If the police have not obtained a warrant from the Magistrate, they can still enter and search any premise if they have reason to think that the person to be arrested is in there.
Citizens’ responsibilities and rights
Under the above scenarios, citizens must cooperate or they will be guilty of the offence of resisting or obstructing the police officers in the due execution of their duties. In such case, police officers may break open the door for their entry. However, if it does not fall into either of the above situations and the police officer simply ask for your consent to enter your premise, you may lawfully refuse their entry.
4) Power to arrest
An arrest warrant is not necessary. According to section 50(1) of the PFO, police officers can arrest a person if he reasonably suspects him being guilty of an offence. Unlike the right to stop and search, police officers need to have an objective basis to properly exercise this power. They shall have regards to the available facts and information and form a reasonable suspicion that the person has committed an offence.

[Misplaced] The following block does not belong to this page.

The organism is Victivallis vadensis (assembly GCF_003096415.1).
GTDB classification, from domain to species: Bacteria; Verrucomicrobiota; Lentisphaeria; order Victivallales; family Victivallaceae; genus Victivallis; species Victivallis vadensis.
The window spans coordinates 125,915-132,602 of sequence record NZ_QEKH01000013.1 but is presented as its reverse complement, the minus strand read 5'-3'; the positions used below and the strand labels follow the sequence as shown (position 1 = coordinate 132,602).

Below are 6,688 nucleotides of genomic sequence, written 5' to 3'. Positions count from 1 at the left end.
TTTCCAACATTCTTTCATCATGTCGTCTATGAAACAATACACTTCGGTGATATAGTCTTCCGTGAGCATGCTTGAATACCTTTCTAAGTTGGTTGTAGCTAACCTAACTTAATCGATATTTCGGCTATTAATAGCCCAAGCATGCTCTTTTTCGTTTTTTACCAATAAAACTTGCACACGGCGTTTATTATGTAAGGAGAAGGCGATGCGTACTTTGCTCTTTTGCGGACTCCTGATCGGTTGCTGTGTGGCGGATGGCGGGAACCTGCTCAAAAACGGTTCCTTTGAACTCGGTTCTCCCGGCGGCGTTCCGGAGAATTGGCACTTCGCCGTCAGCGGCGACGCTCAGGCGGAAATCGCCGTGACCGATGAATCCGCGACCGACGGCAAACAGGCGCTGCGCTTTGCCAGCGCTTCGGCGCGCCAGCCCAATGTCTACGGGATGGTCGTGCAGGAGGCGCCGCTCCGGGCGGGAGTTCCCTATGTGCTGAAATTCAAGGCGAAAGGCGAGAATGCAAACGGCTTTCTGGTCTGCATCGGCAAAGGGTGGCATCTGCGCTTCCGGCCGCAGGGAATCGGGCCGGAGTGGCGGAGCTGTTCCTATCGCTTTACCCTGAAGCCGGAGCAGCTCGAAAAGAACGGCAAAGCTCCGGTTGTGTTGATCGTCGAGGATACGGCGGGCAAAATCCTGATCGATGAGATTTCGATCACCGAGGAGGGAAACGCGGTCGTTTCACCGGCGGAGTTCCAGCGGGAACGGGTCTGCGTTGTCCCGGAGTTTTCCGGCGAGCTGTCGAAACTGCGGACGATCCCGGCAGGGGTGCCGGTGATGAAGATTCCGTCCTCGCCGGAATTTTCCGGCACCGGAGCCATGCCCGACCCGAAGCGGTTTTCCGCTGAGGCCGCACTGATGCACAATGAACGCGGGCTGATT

Under section 101A of the Criminal Procedure Ordinance, the police can effect an arrest with reasonable force. Taking into account of the actual situation, the using of handcuffs or other means of constraints are generally permissible. The police can increase the level of force if the person attempts to evade arrest.
The police should inform the person the offence he is suspected to have committed when he is arrested and provide him with the factual and legal grounds for his arrest. The language used should be simple and understood by a layman. If the police failed to convey the cause and reason for arresting you, the arrest is generally unlawful.